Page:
While Mr. Rosen and Mr. Clark argued during the meeting over which man should head the Justice Department and whether the Department should intervene in Georgia, Mr. Trump intervened with complaints about the Department’s official conclusion that the results of the state elections were valid, according to three people inquired about the meeting. Mr. Trump ultimately decided not to elevate Mr. Clark, and the department did not send a letter to Georgia officials to undermine Mr. Biden’s victory.
Immediately after the Sunday night meeting in the Oval Office, Justice Department official Richard P. Donoghue sent an email to Mr. Pak which read, “Please call as soon as possible,” according to documents the House Oversight and Reform Committee obtained from the Justice Department and released in June.
Trump’s bid to undermine the election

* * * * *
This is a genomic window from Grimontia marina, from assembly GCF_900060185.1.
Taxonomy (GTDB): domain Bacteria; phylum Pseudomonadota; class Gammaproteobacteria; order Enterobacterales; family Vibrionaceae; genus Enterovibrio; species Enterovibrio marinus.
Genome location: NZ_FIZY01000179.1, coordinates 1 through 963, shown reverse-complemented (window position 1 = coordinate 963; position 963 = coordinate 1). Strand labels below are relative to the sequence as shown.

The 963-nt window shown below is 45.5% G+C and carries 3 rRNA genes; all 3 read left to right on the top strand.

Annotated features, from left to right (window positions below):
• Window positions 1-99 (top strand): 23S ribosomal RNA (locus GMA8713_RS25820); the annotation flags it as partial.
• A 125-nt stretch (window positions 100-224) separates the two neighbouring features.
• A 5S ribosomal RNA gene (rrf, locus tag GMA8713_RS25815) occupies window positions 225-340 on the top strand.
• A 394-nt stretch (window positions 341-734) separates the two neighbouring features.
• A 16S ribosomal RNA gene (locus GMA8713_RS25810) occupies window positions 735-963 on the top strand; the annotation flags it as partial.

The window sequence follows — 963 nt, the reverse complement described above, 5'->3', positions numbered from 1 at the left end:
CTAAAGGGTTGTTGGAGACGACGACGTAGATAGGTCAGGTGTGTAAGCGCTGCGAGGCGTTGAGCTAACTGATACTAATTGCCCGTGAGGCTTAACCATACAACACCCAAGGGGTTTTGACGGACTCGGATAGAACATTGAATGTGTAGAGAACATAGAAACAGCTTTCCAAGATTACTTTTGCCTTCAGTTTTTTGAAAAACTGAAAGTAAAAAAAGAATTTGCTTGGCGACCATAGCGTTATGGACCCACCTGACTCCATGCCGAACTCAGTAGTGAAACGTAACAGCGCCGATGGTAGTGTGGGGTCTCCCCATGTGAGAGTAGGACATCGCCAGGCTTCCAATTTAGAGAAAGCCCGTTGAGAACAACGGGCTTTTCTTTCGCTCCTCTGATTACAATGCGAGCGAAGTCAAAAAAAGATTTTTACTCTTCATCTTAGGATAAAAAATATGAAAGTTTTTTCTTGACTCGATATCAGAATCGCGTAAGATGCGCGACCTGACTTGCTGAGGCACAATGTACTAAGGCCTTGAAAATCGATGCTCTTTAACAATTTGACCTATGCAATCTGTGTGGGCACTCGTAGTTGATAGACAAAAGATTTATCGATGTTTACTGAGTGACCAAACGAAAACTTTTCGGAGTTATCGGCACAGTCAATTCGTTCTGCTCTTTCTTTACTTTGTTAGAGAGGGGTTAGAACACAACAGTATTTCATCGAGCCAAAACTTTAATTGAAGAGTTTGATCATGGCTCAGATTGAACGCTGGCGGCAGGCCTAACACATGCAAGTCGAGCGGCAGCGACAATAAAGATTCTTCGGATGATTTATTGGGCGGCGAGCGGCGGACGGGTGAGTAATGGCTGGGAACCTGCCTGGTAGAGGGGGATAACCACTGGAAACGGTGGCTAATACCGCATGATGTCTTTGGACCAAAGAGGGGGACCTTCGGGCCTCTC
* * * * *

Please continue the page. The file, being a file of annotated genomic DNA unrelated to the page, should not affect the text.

During that phone call, Mr. Donoghue said Mr. Trump remained fixated on the false notion that he had won Georgia, and said the president was angry that Mr. Pak did not support that conclusion, according to a person familiar with the phone call.
Early the next morning, Mr. Pak sent Mr. Donoghue resignation letters addressed to Mr. Trump and Mr. Rosen, in effect immediately.
Senator Richard Blumenthal, a Connecticut Democrat and member of the Judiciary Committee, said on Wednesday that Mr. Pak “answered all questions in a seemingly honest and candid manner, and I have the impression that he believes in the rule of law and that he stood up for it.” .”
Mr. Blumenthal and Senator Jon Ossoff, Democrat of Georgia, were among a handful of committee members who listened to all of Mr. Pak’s testimony.
While the panel’s investigation is ongoing, it has completed its first set of interviews. Among them were Mr. Pak, Mr. Donoghue and Mr. Rosen, who spoke with the commission for nearly seven hours and with the Justice Department Inspector General for about two hours.
Mr Clark has not said whether he will come for an interview and the committee has not indicated who else it would like to speak with. The Justice Department has said it will not invoke administrative law if former officials are asked to testify before congressional investigators.